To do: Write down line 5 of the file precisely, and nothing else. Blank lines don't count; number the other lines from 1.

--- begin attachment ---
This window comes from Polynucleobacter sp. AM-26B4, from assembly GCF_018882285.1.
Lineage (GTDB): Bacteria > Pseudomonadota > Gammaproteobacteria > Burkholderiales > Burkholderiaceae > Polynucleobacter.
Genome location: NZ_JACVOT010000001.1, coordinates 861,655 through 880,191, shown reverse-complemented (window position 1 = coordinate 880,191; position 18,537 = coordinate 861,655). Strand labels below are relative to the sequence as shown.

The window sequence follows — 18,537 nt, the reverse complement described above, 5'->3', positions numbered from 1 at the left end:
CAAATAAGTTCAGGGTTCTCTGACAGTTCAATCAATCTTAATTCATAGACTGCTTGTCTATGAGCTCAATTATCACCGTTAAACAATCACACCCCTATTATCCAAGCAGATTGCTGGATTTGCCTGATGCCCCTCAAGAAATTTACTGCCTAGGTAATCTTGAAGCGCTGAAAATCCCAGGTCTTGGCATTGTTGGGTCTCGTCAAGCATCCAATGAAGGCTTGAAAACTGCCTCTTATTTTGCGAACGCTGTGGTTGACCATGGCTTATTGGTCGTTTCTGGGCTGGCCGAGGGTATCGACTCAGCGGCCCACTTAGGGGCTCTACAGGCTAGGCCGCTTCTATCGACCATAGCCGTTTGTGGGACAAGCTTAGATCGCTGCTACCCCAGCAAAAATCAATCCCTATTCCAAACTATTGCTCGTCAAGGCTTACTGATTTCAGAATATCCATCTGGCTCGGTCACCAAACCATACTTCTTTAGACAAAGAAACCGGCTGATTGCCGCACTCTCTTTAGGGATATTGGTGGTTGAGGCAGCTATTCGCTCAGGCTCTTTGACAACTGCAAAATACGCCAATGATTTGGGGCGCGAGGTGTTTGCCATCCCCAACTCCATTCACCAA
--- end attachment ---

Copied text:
CAAATAAGTTCAGGGTTCTCTGACAGTTCAATCAATCTTAATTCATAGACTGCTTGTCTATGAGCTCAATTATCACCGTTAAACAATCACACCCCTATTATCCAAGCAGATTGCTGGATTTGCCTGATGCCCCTCAAGAAATTTACTGCCTAGGTAATCTTGAAGCGCTGAAAATCCCAGGTCTTGGCATTGTTGGGTCTCGTCAAGCATCCAATGAAGGCTTGAAAACTGCCTCTTATTTTGCGAACGCTGTGGTTGACCATGGCTTATTGGTCGTTTCTGGGCTGGCCGAGGGTATCGACTCAGCGGCCCACTTAGGGGCTCTACAGGCTAGGCCGCTTCTATCGACCATAGCCGTTTGTGGGACAAGCTTAGATCGCTGCTACCCCAGCAAAAATCAATCCCTATTCCAAACTATTGCTCGTCAAGGCTTACTGATTTCAGAATATCCATCTGGCTCGGTCACCAAACCATACTTCTTTAGACAAAGAAACCGGCTGATTGCCGCACTCTCTTTAGGGATATTGGTGGTTGAGGCAGCTATTCGCTCAGGCTCTTTGACAACTGCAAAATACGCCAATGATTTGGGGCGCGAGGTGTTTGCCATCCCCAACTCCATTCACCAA